The long backlash against multiculturalism has hit a solid wall in London.
The beleaguered leader of Britain’s opposition Labour Party, Jeremy Corbyn, has come under sustained attack since last week’s launch of a report into allegations of anti-Semitism in his party. The launch event saw a Jewish Labour MP walk out, and resulted in condemnation of Corbyn from inside and outside the party, as well as renewed calls for his resignation.
Britain’s current and former chief rabbis joined the chorus of condemnation, as did the Israeli embassy and the Board of Deputies of British Jews, which describes itself as “the representative organisation of British Jewry”.
Corbyn’s own foreign secretary called Israel’s ambassador to the UK to apologise for any offence caused by the Labour leader’s comment at the launch event.
Corbyn is accused of comparing Israel with the Islamic State of Iraq and the Levant (ISIL), and even of anti-Semitism.
However, these accusations are completely groundless, leading to legitimate suspicions that this whole drama is being manufactured to serve the interests of his internal opponents and leadership challengers, as well as those who decry his long-held sympathy for the Palestinians’ plight.
Before I am accused of being a Corbynista or a Labour stalwart, let me state that I did not vote for the party in the last general election, and I no longer think Corbyn’s leadership is tenable, but not because of the current uproar that is the subject of this article.
So what was this apparently inexcusable comment?
Corbyn did not mention ISIL at all, and his subsequent clarification that he was not comparing Israel to a terrorist group has been largely and conveniently ignored by those with a vested interest in demonising him.
“Our Jewish friends are no more responsible for the actions of Israel or the Netanyahu government than our Muslim friends are for those various self-styled Islamic states or organisations.”
Corbyn did not mention ISIL at all, and his subsequent clarification that he was not comparing Israel to a terrorist group (“no, no of course I’m not”) has been largely and conveniently ignored by those with a vested interest in demonising him.
There are numerous “self-styled Islamic states or organisations” that differ from each other. Some of these states – such as Iran, Pakistan, Afghanistan and Mauritania – are internationally recognised and accepted as such. To assume that Corbyn’s comment referred specifically to ISIL is to equate all these various Islamic states and organisations with it. Is that not offensive to those tarred with the same brush?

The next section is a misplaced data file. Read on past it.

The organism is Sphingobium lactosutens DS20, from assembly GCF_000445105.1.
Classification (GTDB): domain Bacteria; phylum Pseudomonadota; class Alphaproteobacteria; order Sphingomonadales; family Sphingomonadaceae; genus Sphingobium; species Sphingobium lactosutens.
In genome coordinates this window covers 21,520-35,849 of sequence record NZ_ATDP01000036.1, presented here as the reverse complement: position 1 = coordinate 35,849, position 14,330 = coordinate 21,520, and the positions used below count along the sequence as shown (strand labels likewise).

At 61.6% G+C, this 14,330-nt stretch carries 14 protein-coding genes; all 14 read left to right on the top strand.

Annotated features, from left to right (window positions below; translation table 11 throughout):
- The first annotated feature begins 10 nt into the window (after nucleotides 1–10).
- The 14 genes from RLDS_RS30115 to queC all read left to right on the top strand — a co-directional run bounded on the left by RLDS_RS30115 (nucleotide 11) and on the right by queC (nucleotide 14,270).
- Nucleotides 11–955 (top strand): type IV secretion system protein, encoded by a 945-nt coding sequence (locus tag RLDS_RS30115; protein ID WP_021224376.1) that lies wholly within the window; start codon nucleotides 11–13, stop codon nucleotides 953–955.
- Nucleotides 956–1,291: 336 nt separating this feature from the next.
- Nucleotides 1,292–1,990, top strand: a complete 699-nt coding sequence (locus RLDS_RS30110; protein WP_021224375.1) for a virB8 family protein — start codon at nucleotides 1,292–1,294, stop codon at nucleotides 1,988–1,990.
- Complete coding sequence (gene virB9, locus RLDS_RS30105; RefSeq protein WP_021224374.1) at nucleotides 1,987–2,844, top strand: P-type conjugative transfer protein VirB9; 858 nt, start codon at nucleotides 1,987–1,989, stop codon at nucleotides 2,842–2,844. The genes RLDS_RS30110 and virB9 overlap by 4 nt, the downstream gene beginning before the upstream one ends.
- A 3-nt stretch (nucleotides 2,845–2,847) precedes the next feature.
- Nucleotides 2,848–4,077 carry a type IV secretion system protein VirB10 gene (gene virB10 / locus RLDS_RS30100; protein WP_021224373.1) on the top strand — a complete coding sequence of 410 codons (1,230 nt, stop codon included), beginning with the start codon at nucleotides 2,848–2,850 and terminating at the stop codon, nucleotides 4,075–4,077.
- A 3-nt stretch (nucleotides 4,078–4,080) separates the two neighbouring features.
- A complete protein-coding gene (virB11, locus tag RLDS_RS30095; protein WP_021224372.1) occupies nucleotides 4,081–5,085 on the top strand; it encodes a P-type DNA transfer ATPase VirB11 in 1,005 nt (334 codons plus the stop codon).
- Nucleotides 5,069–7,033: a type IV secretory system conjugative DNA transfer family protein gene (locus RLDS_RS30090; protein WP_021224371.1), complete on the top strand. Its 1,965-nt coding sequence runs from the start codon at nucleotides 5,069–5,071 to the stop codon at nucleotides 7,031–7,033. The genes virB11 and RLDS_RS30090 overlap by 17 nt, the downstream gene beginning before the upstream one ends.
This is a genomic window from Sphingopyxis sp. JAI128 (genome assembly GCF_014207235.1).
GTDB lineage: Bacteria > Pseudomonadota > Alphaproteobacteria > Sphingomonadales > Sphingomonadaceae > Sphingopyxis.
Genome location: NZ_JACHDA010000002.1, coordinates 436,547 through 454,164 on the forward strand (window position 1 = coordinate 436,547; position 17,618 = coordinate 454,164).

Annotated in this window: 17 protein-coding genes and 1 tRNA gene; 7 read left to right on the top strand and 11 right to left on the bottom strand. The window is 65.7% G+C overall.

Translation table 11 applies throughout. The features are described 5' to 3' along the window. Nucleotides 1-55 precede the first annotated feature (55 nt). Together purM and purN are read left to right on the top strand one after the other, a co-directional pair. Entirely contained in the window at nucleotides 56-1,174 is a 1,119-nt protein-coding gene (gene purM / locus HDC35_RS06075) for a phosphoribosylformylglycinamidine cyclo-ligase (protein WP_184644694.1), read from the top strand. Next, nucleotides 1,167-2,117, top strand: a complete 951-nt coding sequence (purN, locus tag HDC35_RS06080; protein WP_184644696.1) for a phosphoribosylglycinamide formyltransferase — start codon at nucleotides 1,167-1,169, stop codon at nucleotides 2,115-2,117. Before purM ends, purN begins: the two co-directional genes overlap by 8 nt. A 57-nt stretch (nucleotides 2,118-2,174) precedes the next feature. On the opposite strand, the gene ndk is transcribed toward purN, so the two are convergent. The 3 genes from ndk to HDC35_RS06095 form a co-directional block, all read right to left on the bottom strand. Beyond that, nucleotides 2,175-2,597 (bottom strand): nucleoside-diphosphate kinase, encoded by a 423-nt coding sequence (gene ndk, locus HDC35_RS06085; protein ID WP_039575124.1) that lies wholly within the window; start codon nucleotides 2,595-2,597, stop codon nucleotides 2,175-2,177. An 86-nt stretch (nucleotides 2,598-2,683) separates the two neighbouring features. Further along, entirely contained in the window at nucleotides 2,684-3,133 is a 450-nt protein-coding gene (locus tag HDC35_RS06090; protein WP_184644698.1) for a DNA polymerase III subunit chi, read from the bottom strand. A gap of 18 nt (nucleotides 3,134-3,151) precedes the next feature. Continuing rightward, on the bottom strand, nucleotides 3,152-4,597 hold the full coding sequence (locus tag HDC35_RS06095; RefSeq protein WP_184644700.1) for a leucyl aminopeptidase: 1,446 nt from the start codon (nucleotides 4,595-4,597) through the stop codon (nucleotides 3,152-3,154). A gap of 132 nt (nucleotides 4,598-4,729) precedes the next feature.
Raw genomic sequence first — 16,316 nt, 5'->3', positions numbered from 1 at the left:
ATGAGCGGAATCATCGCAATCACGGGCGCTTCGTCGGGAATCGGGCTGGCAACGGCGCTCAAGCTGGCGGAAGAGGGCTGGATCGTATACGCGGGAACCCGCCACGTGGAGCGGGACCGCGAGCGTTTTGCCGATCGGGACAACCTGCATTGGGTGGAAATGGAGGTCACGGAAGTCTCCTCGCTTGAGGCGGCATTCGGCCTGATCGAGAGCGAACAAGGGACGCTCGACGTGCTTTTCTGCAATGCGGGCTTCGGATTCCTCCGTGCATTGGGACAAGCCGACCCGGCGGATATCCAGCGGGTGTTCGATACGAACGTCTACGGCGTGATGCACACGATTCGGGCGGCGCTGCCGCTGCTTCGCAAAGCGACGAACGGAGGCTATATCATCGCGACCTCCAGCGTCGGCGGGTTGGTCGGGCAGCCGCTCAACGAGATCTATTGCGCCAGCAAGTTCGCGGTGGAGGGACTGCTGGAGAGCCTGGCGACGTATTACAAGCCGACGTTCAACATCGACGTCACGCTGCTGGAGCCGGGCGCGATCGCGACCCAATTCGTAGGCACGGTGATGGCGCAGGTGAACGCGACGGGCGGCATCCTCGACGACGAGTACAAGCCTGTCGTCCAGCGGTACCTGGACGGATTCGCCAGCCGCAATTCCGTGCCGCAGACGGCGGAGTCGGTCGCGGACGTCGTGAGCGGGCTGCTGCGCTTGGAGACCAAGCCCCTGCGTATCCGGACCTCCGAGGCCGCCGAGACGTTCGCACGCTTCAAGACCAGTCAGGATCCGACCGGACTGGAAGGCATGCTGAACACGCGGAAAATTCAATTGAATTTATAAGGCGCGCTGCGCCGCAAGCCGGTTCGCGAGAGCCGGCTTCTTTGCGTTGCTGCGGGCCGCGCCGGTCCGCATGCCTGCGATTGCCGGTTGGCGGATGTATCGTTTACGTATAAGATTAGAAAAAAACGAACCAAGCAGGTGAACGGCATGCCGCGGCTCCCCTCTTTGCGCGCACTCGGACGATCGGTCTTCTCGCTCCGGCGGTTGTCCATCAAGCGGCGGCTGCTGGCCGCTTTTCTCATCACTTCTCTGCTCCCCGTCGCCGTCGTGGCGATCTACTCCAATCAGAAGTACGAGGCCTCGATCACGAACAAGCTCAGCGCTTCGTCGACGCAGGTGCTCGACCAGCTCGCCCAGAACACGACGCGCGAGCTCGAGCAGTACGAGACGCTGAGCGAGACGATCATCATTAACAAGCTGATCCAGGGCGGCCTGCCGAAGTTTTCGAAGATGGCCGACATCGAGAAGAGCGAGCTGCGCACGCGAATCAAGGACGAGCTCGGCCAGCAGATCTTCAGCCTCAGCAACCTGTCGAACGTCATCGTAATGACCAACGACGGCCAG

More importantly, Corbyn was making a perfectly valid point, and one that is sympathetic to the Jewish community: no faith or people should be held collectively responsible for states or organisations that claim to speak and act on its behalf.
In Israel’s case, its apologists and anti-Semites are both guilty of conflating the country, its governments’ policies and founding ideology with Judaism for their own different reasons.
This is a huge and dangerous disservice to non-Israeli Jews, and points to the fact that Israel’s lobbyists cannot have it both ways, conflating country and religion, while condemning that very conflation, whenever it suits them.
Had Corbyn not mentioned Israel or Islamic states and organisations, his comment would have gone unchallenged. This highlights that vested interests are at play in this soap opera, because the principle on which his comment was based is perfectly legitimate.
In this regard, an arguably more farcical aspect of this fiasco is the walkout by Labour MP Ruth Smeeth after party member Marc Wadsworth accused her of “working hand in glove” with the right-wing Daily Telegraph against Corbyn.
Smeeth, a former director of the pro-Israel lobby group BICOM, accused him of “anti-Semitic slurs”, and called on Corbyn to “resign immediately”, saying his failure to intervene showed a “catastrophic failure of leadership”, and that “a Labour Party under his stewardship cannot be a safe space for British Jews”.
This despite the fact that Wadsworth made no mention of her religion, and subsequently said he “didn’t have a clue” she was Jewish.
“I’ve fought against anti-Semitism and racism,” he added. “During the anti-apartheid struggle, I fought alongside the Jewish Board of Deputies. The Jewish people have an ally in me.”
As such, it should be Smeeth apologising for making a baseless, cynical and defamatory accusation. Racism of any sort should not be tolerated, but neither should false accusations of it. Hers is as preposterous as if she had been accused of attacking Wadsworth because he is black.
Her outrage may be due to oversensitivity, or it may have been a publicity stunt from someone who days before the report launch resigned as parliamentary private secretary to the shadow Northern Ireland and Scotland teams in protest at Corbyn’s leadership.
Certainly, media coverage of the launch was dominated by footage of her walking out, and her reaction was given undue prominence.
The pity about this whole drama is that it has eclipsed the launch of the much-awaited report on anti-Semitism, carried out by barrister and prominent civil liberties advocate Shami Chakrabarti. The report did state that “as with wider society, there is too much clear evidence (going back some years) of minority hateful or ignorant attitudes and behaviours” within Labour, and not just against Jews.
However, Corbyn’s comment and Smeeth’s walkout received more prominence than the report’s overall finding that the party “is not overrun by antisemitism”. That cannot have displeased at least some of Corbyn’s opponents, and those who manipulate the very real phenomenon of anti-Semitism for political ends.
Sharif Nashashibi is an award-winning journalist and analyst on Arab affairs.
The views expressed in this article are the author’s own and do not necessarily reflect Al Jazeera’s editorial policy.